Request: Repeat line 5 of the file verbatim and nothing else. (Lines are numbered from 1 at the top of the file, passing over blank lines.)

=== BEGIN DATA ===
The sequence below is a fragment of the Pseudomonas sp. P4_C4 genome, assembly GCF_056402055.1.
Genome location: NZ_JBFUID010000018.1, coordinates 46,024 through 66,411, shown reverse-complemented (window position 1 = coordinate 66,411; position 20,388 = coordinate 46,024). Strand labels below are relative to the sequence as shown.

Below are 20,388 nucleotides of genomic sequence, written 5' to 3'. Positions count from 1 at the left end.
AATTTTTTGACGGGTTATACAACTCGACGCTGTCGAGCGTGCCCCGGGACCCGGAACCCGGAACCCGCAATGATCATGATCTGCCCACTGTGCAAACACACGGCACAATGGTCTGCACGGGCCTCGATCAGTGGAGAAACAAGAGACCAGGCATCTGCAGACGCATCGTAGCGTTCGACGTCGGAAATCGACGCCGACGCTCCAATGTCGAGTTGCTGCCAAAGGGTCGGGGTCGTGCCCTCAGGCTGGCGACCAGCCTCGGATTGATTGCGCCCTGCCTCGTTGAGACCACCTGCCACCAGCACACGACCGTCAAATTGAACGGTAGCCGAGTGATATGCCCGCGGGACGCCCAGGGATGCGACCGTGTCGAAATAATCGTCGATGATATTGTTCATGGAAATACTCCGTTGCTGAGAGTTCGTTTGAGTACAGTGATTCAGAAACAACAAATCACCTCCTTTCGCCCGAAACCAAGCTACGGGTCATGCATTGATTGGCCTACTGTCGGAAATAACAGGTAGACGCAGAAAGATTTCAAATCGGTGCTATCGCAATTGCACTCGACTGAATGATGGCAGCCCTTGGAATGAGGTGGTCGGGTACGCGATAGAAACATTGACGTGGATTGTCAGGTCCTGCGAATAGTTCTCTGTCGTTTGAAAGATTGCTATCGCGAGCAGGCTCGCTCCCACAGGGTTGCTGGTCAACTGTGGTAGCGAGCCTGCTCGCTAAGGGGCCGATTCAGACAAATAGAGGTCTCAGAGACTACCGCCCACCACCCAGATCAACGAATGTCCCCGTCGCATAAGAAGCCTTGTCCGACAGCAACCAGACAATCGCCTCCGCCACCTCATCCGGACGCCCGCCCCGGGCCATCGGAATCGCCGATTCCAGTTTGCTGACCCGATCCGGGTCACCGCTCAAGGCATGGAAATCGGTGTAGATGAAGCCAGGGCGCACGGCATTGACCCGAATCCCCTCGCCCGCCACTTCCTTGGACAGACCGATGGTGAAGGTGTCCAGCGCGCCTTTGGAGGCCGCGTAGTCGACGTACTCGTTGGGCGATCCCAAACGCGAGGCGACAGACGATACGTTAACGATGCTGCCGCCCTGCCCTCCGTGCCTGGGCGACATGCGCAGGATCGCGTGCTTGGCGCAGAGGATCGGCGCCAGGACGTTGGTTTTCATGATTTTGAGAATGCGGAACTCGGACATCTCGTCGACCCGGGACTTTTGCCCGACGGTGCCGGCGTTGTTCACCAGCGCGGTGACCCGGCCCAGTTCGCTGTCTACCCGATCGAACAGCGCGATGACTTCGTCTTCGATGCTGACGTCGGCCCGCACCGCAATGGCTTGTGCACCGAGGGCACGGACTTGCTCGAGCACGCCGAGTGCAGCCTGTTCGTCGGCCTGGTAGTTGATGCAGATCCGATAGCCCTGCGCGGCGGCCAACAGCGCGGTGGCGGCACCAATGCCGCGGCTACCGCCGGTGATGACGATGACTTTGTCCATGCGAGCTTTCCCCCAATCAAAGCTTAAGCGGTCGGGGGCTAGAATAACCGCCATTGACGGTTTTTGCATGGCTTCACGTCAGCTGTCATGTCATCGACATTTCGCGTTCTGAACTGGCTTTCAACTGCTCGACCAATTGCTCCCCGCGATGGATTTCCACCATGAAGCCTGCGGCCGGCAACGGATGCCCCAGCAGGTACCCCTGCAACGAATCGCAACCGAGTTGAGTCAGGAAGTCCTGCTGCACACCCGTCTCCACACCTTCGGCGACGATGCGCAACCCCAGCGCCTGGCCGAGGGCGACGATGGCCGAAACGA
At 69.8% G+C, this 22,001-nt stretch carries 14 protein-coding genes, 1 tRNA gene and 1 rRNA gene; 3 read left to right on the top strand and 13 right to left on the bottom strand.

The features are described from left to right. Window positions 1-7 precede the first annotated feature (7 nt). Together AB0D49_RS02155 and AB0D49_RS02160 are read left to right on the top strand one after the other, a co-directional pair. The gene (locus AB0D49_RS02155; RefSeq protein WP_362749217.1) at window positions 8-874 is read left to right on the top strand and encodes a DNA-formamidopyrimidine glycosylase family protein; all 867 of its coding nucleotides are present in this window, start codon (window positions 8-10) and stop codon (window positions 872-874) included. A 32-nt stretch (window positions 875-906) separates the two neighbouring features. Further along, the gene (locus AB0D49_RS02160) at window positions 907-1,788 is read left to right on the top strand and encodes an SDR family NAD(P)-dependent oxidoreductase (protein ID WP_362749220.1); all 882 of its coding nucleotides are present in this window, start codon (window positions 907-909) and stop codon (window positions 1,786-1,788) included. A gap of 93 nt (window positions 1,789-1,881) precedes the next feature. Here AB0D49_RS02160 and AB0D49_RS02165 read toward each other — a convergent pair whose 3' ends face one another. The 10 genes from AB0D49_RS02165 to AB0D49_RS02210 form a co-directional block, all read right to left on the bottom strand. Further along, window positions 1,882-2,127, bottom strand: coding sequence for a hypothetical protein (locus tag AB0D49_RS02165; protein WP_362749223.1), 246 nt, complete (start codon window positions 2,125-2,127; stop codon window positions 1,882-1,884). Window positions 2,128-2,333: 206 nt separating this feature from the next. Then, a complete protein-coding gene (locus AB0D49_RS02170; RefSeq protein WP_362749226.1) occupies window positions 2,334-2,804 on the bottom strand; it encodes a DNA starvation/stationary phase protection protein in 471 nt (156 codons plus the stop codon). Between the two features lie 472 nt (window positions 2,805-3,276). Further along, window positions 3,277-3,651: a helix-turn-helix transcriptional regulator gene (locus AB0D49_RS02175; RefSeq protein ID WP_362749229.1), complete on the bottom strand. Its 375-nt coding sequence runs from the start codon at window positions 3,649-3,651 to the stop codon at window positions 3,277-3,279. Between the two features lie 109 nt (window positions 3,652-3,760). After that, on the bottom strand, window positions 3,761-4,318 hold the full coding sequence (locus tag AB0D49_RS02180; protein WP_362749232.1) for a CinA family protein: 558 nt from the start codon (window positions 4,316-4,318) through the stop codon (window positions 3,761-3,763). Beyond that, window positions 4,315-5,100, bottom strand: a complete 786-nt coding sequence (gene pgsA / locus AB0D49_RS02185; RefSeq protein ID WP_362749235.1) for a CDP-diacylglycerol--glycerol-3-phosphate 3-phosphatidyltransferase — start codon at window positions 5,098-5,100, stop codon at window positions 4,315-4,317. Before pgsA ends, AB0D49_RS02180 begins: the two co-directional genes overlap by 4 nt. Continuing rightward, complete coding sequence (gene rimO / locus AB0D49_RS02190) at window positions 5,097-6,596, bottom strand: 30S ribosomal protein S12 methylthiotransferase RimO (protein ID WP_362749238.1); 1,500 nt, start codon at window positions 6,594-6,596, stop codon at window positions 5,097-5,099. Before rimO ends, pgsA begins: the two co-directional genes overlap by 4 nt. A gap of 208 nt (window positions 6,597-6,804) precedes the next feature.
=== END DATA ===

At 69.8% G+C, this 22,001-nt stretch carries 14 protein-coding genes, 1 tRNA gene and 1 rRNA gene; 3 read left to right on the top strand and 13 right to left on the bottom strand.